With the fall of the Ming dynasty, there was a power vacuum, and western regions of China were left to themselves. It took some time for the Qing to settle and start retaking the territories under Ming. The Qing were ethnically Manchus, a minority among the Han Chinese.

Introduction of Sufism in China

Afaq Khoja (1626-1694) is generally credited with the influence of Sufism in China. His two spiritual descendants, Ma Laichi and Ma Mingxin, founded the two dominant schools of Chinese Sufism – Khufiyya and Jahriyyah. Another Chinese Sufi master Qi Jingyi, who met Afaq Khoja when he was 16, introduced and spread Qadriyyah in different parts of China.

East Turkestan Falls to Qing

For the first time, in 1759, a Chinese dynasty conquered the land of Uyghurs. The Qing overthrew the Dzungar Khanate to take control of the Tarim Basin where Uyghurs, the Turkic Muslims lived. While we will explore the history of Uyghurs in another article in-sha Allah, it is relevant to mention at this point that the current borders of China are based on the Qing dynasty’s expansions. Although the Mongols also briefly took over these areas, the Mongols were never Chinese. The Qing renamed this territory as the Xinjiang (new territories).

Muslim Rebellions

In the beginning, when Qing had invaded, Muslims loyal to the Ming led a rebellion to drive out the Qing and restore the Ming prince. The rebellion was joined by Han Chinese and Tibetans. The rebellion was ultimately crushed.

A few years after the fall of East Turkestan, the Uyghurs revolted because of – without going into much detail – the corruption and oppression to which the Qing officials subjected them.The oppressing Qing officials included Muslims as well, unfortunately. This revolt was more of a revenge carried out against select individuals. The Qing in response killed the rebels and exiled their women.

The situation did not improve, and Uyghur’s hatred of the Manchu rule grew. Jahangir Khoja from the neighborhood Kokand Khanate attacked and was able to free Kashgar and Yarkand (parts of Xinjiang) from Qing in 1820. With the help of Hui Muslim merchants, the Qing defeated Jahangir and retook the territories in 1828.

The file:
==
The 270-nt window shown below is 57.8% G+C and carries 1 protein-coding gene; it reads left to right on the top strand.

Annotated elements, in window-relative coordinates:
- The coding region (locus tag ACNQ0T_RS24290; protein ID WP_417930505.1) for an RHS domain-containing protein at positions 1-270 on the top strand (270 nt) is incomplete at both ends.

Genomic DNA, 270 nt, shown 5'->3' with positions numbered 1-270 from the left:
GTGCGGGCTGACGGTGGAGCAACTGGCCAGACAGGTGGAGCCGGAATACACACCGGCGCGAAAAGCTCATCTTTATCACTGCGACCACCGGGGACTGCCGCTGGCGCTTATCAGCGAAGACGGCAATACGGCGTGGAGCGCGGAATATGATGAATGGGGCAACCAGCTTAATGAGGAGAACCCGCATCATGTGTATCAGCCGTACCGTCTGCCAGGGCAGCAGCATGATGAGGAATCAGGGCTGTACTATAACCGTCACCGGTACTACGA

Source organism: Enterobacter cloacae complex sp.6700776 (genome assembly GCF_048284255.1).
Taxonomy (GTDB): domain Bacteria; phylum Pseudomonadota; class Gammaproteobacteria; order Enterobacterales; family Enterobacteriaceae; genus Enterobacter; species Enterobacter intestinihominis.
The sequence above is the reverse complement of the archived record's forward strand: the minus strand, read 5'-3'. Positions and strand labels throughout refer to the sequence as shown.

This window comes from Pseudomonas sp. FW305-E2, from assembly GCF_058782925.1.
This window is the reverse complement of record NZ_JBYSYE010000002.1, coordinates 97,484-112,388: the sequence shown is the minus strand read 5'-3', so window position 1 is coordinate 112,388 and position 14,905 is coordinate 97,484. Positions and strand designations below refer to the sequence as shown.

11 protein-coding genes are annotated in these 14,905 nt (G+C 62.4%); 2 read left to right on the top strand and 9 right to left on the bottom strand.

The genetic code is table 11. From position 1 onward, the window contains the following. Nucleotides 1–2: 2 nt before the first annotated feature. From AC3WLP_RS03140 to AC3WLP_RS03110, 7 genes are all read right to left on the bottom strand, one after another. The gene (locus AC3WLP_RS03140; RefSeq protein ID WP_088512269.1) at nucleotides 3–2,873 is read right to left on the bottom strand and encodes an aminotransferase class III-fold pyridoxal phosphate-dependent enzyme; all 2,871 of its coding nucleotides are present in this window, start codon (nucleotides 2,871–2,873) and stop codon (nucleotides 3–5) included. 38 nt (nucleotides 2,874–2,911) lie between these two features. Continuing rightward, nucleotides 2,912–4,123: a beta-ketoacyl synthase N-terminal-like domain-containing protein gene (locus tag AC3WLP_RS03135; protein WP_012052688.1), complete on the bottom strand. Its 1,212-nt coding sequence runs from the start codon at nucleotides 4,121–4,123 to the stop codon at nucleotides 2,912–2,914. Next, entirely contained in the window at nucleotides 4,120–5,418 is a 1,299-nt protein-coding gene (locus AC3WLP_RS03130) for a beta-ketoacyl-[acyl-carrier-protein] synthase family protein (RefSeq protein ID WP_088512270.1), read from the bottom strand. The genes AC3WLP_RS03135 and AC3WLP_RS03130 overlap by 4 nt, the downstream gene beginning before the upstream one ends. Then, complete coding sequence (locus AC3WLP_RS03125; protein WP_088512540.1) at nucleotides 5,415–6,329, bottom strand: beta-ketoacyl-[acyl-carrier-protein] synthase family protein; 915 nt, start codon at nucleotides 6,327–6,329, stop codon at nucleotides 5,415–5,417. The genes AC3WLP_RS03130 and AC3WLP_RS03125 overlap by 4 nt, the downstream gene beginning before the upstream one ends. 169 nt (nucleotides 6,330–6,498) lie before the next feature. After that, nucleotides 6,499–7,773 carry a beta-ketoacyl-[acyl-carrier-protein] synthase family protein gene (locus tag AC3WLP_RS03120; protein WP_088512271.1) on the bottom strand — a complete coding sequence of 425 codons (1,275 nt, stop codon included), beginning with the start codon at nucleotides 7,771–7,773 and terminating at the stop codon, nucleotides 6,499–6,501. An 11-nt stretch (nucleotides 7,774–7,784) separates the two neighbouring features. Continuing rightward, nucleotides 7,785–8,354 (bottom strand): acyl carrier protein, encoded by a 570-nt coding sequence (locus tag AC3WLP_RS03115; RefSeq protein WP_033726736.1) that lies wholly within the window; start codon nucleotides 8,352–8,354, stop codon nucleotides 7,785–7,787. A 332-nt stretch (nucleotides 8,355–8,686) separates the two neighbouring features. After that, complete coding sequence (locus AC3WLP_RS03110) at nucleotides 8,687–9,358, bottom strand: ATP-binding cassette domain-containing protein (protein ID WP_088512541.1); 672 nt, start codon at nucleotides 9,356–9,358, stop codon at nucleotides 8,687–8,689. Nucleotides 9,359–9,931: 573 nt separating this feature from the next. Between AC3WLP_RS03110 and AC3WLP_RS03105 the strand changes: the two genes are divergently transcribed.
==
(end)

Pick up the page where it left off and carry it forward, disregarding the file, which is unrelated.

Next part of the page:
In 1781, two rival Sufi groups – Jahriyya and Khafiyya – were involved in sectarian violence. When the fighting did not stop, Qing got involved and imprisoned some of the leaders. The Jahriyya revolted and the Qing, with help from Khafiyya, crushed the Jahriyya.

In 1862, what started as conflicts and riots between Hui Muslims and Han Chinese in some parts of China (excluding Xinjiang), blew out of proportion and turned into a full-scale revolt. The Qing had adopted an approach of segregation and division to be able to rule over the different ethnicities, because the Qing themselves were an ethnic minority ruling of a majority of Han Chinese and others.

This revolt, called as the Dungan revolt, was mostly led by Hui Muslims but it was not of a religious nature. The revolt had no clear objective and it was more of a riot against the frustrations some of the people felt under Qing rule. Hui Muslims living in unaffected parts of China were not touched by the revolt.

The Qing had adopted an approach of segregation and division to be able to rule over the different ethnicities, because the Qing themselves were an ethnic minority ruling of a majority of Han Chinese and others.


While the Qing were distracted by the Hui rebels, Yaqub Beg, who had fled from the Kokand Khanate managed to take full control of Xinjiang. Yaqub Beg, who ruled for 10 years, was not particularly noble either. He slaughtered many local Uyghurs and kept them out of his administration. 

The Qing, with the help of several Muslim generals and armies, crushed the revolt and reconquered Xinjiang. General Ma Anliang led an entire army composed of Chinese Muslim troops against Yaqub Beg’s Turkic Muslim forces and defeated him, reconquering Turkestan for China.

Ma Anliang led Hui cavalry troops in the slaughter of rebel Salar Muslim fighters, who had agreed to negotiate unarmed at a banquet. He lied to them, saying, “Disown me as a Muslim if I deceive you.” Although he was a Muslim, he showed no mercy to those Muslims who had rebelled against the Qing government.